Four years removed from that plea for peace, the infighting continues. Three days after the Charlie Hebdo shooting, an editor named Andrew J.Kurbiko removed the calligraphic image, replacing it with a 15th-century portrait. "Its logical step to show His face after lastest (sic) Paris events," he argued. "Is consistent with the policies of Wikipedia. everyone has a face."
Kurbiko's image was up for just over an hour before another editor removed it.
[Image via Wikipedia]
To hear her tell it, Björk struggled to keep her relationship with artist Matthew Barney alive. Toward the end, she fretted over how and when to approach him. If she had any fault, it was feeling too much, being too invested in their relationship, trying too hard. Barney was closed-off, distant, fatalistic, and moody. He abandoned her and their child together, and betrayed his own heart.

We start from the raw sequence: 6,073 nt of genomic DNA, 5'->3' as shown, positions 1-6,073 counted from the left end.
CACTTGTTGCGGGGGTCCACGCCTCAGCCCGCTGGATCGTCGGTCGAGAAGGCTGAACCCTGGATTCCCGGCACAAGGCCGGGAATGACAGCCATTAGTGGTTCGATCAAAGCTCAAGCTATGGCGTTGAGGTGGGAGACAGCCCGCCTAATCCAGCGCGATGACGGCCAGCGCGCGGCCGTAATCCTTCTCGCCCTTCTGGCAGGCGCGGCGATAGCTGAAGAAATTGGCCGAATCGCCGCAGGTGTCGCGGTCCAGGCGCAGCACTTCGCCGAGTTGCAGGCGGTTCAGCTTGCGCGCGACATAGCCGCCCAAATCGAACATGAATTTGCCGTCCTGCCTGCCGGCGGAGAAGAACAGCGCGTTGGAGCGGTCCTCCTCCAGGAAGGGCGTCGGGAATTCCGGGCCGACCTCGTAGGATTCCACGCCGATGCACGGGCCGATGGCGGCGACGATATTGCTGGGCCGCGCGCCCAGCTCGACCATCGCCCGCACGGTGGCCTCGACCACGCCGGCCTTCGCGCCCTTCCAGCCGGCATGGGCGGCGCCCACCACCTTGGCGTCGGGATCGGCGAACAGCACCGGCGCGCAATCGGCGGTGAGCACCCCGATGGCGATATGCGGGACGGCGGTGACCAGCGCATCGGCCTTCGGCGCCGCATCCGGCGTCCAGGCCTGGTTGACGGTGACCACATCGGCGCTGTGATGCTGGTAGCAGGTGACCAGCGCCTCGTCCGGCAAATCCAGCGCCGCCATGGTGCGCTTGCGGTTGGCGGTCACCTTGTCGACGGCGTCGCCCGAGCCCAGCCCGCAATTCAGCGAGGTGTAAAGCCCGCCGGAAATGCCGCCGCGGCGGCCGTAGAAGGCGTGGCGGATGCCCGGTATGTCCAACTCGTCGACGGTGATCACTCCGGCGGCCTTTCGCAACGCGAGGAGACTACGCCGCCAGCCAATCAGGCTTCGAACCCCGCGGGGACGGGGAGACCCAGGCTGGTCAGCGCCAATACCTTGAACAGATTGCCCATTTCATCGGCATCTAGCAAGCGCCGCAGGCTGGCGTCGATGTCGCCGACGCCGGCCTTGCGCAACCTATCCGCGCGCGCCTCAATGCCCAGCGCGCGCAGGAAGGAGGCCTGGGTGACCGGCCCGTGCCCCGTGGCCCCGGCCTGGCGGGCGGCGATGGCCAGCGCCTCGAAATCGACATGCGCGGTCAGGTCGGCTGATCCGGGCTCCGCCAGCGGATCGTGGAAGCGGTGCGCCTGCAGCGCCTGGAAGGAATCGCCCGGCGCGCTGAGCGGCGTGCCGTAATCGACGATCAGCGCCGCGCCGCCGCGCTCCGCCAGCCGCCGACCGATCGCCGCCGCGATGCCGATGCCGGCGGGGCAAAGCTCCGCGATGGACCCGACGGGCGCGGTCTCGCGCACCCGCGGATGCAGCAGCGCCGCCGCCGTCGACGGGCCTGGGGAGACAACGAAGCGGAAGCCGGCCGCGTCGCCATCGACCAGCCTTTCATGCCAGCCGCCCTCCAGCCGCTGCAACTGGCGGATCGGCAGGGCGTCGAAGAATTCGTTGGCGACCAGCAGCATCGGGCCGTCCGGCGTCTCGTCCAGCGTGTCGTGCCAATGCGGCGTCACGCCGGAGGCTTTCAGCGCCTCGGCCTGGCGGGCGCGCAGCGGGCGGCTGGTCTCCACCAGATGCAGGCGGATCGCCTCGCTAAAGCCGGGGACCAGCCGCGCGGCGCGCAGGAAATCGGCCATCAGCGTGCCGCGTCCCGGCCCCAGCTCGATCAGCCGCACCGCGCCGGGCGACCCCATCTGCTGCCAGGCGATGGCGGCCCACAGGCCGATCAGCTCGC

This is what I've gleaned from Vulnicura, Björk's highly personal, just-released ninth solo studio album. Per her explicit statement, Vulnicura chronicles the end and aftermath of her relationship with Barney, which lasted more than a decade. The album's songs are chronologically ordered, labeled "nine months before" to "11 months after" (the last three songs have no such timestamp but seem to continue on the subject of the outcome). On Vulnicura, Björk presents herself as a saint (check out the fuzzy halo around her on the album art work) and a superhero ("How will I sing us out of this sorrow / Build a safe bridge for the child out of this danger?" she wonders on "Family"). We don't get any sense of what she contributed to the breakup—what we're privy to are her reactions to his shortcomings. Vulnicura is ostensibly a warts-and-all purging of emotion, except it turns out that the only warts we actually get to see are Barney's.